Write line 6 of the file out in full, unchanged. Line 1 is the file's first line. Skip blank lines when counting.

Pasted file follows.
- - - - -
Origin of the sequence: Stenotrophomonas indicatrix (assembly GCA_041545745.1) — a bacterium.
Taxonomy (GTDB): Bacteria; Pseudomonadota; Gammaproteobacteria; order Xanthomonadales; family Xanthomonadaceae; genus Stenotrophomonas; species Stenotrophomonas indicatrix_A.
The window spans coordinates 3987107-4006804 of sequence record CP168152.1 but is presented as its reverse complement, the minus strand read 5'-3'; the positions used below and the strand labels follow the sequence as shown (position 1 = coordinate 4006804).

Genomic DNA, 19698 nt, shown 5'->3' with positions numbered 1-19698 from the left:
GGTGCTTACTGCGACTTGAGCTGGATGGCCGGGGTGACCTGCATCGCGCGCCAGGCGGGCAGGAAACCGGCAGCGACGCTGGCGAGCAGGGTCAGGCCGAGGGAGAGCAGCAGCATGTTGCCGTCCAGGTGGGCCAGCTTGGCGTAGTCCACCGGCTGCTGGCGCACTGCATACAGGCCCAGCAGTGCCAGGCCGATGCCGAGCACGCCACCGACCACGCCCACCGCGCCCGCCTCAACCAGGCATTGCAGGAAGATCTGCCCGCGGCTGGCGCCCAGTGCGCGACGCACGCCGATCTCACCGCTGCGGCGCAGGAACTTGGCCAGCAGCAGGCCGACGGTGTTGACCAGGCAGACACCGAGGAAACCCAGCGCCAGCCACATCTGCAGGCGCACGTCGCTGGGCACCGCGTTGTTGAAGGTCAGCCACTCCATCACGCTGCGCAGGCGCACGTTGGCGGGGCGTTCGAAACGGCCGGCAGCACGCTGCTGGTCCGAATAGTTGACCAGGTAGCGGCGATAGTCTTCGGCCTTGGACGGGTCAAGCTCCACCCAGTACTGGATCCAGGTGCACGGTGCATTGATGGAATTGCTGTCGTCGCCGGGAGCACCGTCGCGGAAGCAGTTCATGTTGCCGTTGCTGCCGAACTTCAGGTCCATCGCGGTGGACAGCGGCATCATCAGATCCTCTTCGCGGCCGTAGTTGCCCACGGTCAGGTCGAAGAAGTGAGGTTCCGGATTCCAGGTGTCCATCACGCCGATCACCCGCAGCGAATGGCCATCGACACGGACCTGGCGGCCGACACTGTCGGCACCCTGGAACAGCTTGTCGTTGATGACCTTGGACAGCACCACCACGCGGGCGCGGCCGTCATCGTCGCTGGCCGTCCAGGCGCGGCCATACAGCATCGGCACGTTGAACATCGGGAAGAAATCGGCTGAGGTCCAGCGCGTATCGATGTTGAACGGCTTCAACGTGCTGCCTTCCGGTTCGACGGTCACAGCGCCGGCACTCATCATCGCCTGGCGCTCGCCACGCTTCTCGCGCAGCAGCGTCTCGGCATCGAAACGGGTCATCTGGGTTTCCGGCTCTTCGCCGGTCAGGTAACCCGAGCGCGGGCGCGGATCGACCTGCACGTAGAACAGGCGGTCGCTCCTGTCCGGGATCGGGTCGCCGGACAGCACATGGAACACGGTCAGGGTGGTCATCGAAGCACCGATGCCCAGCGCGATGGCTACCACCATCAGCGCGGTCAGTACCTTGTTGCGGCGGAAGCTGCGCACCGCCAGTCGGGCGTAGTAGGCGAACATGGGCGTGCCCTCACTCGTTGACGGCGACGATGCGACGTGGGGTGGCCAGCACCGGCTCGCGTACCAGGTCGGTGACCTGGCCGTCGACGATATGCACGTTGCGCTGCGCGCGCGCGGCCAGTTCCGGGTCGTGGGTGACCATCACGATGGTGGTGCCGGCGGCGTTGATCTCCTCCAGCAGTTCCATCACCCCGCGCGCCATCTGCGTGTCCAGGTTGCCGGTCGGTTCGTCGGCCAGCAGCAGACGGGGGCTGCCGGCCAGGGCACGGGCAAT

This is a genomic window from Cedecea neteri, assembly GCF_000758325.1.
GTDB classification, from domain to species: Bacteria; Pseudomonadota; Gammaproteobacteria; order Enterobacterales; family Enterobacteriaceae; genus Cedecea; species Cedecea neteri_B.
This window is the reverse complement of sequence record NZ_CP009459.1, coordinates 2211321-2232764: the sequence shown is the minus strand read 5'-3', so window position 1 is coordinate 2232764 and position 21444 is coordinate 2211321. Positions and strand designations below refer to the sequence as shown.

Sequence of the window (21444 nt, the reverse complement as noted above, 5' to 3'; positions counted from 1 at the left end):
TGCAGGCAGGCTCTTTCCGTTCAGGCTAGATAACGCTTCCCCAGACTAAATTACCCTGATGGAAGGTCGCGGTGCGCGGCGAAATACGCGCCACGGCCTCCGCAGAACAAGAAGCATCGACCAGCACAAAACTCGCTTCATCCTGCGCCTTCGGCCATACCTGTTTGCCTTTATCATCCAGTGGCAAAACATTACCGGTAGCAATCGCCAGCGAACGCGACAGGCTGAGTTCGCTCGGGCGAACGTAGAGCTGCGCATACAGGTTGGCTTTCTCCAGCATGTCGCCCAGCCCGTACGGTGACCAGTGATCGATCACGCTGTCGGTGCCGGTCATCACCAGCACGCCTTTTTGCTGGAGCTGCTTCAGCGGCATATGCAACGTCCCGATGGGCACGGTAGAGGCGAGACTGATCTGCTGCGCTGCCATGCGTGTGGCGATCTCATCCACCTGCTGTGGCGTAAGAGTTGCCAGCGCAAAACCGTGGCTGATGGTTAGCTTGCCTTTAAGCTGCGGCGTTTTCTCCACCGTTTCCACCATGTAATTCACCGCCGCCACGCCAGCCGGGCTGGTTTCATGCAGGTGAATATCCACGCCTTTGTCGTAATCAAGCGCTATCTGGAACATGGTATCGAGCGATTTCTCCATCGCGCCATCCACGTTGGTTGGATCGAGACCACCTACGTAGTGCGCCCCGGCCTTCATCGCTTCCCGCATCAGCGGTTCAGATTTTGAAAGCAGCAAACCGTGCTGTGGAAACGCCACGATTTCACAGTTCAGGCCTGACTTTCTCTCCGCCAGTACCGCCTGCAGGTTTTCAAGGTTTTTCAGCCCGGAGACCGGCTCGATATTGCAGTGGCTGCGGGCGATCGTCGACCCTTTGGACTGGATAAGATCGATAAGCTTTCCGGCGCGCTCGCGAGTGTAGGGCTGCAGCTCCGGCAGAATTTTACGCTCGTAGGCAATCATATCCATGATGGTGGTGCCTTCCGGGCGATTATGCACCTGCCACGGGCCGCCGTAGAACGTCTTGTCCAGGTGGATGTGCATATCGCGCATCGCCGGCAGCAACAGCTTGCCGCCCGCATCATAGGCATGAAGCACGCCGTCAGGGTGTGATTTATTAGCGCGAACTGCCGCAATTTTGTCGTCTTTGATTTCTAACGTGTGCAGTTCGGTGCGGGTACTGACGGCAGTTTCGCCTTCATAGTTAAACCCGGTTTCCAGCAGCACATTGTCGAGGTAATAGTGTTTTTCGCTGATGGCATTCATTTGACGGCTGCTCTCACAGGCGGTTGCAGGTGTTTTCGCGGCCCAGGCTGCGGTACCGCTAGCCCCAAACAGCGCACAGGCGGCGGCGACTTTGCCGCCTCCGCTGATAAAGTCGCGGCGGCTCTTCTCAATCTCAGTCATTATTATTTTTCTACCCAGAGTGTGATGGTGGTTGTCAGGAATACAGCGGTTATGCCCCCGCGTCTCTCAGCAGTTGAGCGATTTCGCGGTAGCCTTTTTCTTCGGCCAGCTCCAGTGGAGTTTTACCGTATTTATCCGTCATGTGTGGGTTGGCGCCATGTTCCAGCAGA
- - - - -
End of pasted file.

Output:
This is a genomic window from Cedecea neteri, assembly GCF_000758325.1.